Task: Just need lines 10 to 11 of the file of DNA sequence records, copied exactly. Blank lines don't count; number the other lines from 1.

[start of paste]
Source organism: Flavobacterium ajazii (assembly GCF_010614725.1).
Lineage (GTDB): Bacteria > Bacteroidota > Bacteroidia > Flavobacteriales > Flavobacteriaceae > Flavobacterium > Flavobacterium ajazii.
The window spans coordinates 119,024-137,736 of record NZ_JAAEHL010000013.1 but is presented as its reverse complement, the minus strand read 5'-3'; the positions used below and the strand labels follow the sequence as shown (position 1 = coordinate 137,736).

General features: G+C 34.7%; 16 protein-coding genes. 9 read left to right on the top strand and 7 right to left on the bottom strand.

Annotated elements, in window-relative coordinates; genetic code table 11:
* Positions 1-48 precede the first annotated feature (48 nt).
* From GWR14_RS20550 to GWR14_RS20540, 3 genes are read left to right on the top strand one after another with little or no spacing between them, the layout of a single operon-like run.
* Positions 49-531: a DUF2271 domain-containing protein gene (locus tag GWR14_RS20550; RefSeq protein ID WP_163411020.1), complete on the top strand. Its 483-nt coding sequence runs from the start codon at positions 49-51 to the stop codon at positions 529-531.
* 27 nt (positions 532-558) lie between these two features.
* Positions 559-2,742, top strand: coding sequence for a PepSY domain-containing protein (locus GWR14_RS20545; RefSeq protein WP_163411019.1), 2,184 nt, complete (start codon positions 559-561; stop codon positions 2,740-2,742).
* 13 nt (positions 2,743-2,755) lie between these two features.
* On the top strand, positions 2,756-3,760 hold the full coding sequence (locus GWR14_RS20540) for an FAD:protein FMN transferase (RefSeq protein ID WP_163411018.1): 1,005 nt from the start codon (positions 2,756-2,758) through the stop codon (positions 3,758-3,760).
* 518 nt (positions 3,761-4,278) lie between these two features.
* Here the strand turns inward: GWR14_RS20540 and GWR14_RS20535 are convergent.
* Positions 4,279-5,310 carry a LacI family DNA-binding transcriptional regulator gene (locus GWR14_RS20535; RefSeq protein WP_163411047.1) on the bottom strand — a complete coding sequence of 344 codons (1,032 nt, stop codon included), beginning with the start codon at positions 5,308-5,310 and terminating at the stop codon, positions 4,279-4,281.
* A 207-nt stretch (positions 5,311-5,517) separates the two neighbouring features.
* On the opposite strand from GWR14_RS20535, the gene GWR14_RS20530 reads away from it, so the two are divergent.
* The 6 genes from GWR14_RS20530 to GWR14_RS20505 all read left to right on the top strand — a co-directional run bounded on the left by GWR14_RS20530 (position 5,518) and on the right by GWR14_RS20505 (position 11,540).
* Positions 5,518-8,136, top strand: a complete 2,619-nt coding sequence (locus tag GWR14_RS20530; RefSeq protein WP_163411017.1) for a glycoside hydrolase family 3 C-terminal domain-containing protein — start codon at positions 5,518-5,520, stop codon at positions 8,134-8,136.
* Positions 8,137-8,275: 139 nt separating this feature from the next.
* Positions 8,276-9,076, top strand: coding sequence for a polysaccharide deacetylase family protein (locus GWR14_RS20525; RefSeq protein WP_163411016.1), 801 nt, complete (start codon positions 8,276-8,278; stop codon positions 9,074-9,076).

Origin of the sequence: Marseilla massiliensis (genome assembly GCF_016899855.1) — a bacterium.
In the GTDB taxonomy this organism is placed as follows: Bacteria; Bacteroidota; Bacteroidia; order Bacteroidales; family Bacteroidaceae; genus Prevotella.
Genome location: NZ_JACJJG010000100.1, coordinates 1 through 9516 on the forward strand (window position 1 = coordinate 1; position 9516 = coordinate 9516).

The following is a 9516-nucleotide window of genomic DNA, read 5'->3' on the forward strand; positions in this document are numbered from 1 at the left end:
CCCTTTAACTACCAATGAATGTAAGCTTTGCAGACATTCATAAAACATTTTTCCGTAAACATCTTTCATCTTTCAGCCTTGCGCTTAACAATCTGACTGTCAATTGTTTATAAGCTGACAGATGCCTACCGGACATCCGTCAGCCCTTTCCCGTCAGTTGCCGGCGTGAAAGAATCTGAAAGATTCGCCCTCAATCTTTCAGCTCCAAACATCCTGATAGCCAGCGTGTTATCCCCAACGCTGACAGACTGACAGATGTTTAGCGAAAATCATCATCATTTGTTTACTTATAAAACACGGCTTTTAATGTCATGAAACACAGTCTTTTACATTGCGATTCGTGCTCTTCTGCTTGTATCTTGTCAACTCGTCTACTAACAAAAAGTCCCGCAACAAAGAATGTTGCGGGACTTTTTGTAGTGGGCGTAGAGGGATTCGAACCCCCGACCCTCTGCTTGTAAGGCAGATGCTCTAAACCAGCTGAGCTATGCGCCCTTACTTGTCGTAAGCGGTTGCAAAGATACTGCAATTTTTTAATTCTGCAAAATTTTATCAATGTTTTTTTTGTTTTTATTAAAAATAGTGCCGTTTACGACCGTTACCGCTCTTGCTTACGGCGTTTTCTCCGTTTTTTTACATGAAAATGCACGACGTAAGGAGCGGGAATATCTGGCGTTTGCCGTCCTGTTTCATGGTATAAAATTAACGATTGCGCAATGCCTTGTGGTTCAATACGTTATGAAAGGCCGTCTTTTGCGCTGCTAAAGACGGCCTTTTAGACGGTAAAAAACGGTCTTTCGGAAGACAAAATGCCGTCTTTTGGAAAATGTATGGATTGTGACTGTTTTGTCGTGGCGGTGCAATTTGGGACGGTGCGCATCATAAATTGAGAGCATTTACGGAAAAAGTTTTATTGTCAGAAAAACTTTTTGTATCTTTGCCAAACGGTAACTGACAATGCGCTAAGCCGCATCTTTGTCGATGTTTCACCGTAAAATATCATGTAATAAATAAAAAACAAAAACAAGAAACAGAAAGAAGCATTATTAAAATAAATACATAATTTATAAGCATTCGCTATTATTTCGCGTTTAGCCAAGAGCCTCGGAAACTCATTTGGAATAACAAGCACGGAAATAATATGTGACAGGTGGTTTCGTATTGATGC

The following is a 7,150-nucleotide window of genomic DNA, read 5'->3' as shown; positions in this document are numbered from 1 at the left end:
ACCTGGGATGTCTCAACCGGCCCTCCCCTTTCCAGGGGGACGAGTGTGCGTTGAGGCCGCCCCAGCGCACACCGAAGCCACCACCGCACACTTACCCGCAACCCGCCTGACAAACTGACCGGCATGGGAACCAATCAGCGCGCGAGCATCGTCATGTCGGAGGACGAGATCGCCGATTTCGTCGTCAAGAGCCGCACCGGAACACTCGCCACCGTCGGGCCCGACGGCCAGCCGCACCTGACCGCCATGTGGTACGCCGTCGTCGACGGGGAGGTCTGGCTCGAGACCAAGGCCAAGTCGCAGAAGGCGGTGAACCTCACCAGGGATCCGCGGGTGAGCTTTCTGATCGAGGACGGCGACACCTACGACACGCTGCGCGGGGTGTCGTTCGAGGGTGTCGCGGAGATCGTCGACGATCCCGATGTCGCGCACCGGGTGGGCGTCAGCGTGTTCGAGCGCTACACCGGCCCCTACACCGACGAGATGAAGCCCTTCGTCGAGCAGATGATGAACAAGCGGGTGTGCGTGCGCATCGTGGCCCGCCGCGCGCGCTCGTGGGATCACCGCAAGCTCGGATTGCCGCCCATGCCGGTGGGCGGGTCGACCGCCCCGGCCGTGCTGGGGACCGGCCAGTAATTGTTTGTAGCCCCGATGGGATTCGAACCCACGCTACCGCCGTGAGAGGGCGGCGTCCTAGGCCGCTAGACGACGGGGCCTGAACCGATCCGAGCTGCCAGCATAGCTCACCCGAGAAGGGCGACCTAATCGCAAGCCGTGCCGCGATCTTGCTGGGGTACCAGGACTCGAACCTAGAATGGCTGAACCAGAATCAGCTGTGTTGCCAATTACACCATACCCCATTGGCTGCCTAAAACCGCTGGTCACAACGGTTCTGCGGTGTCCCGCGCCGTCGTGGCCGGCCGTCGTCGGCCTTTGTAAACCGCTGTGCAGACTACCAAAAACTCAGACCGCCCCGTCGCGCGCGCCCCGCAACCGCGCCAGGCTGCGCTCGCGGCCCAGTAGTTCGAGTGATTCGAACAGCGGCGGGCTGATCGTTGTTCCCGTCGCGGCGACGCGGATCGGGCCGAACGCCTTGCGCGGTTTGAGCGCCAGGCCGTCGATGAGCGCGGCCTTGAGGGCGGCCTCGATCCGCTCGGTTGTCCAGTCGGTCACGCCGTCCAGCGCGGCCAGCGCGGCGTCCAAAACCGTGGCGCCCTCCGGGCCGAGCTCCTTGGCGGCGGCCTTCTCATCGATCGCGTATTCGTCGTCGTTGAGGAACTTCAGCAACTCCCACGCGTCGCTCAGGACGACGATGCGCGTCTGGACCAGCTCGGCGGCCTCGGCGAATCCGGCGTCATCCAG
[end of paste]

* Positions 559-2,742, top strand: coding sequence for a PepSY domain-containing protein (locus GWR14_RS20545; RefSeq protein WP_163411019.1), 2,184 nt, complete (start codon positions 559-561; stop codon positions 2,740-2,742).
* 13 nt (positions 2,743-2,755) lie between these two features.